Edixa's Story

I’m a mother of three children and a straight A student at Laney College. These are the things I’m most proud of. I’ve been on CalWORKs since I started school about six months ago, and I need to finish before it runs out.

My family also gets help from CalFresh and Medi-Cal. We’re living in my mother-in-law’s house, paying her much lower rent than we would anywhere else. And even with all that assistance I feel like we really can’t make it economically. Our family of four gets $866 a month, plus CalFresh food stamps for food. We pay my mother-in-law $400 a month, so that leaves $466 for everything else. When a tank of gas is $50, our money doesn’t go very far.

I’ve been looking for work for two years. Every time I go to an interview I find myself competing with younger and younger people who have better skills than me. I realized I needed to go to school to have a chance. I’m trying to get my AS degree and then get a nursing degree.

I’ve never received any public assistance before. People in my family don’t ask for assistance, and I never imagined I would either. I always had fulltime work. I lost my job at the Oakland Airport as a secretary at a car rental place in 2011. People were renting fewer cars so I got laid off. Now the job market is saturated—jobs that used to be easy to get are very competitive.

My plan is to finish school real quick so I can get back on my feet. My husband is taking care of the kids. We don’t want him to go to work because someone needs to take care of the children while I’m in school. Nowadays you need proper training to get any kind of job. Even people with a degree have trouble getting a job. Without a degree, how can I get out of this big hole?

Next year, my youngest will be eligible for child care and then my husband will have more freedom. He wants to work in construction. If that doesn’t work out, he’ll go back to school. For us, though, our children’s safety is first, and that means one of us being there for them. When you have a two-parent household, we should do everything possible to support that to keep that family together. You want the parents to have time to take care of their children, to be with them. Education starts at home. If the kids are not healthy and not feeling loved, you have a never-ending cycle.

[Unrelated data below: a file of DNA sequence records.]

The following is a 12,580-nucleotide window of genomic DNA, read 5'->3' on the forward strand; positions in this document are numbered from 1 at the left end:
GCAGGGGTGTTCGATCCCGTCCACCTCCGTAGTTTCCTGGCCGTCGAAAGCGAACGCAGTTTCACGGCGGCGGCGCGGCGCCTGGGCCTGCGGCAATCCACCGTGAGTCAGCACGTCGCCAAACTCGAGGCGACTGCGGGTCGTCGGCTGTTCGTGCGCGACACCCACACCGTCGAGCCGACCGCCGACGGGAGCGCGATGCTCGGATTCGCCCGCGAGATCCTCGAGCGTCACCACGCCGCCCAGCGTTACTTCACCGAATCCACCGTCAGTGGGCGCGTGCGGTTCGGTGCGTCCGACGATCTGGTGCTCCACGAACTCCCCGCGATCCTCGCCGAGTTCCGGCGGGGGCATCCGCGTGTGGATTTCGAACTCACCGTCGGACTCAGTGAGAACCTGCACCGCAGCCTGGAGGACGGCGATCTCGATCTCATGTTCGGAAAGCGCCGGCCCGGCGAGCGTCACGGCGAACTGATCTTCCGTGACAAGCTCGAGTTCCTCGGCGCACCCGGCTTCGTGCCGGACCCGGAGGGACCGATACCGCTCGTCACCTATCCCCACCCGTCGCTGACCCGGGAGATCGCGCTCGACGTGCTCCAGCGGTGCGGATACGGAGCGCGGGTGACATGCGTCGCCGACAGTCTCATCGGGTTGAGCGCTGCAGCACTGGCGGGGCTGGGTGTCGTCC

This has been very stressful for me, applying for public help. I always thought people who do that don’t have anything better to do with their lives, that they’re drug addicts, or did something wrong. But that’s not true, because that’s not me. Nowadays, being a good person isn’t enough to stand out.

So much of the policies for public assistance don’t make sense to me. Wouldn’t you want me to concentrate on getting my degree so I can get a real job and support my family? That’s what I want. But, with CalWORKs, I must do work activities and go to school at the same time, so it’s going to take longer, and I only have so much time. It just seems like it would make more sense to say - if you want to go to school to get a real job, tell us your plan and prove you’re making progress. If you’re making progress, you get to stay on the program until you succeed. If someone gave me that opportunity, I know I would do it.

Edixa Sanchez Pancheco

Photo of Edixa Sanchez Pancheco.
Alameda County residents with no more than a high school degree are twice as likely to be unemployed as residents with a college degree.
County residents with a college degree earn twice as much as residents with a high school degree.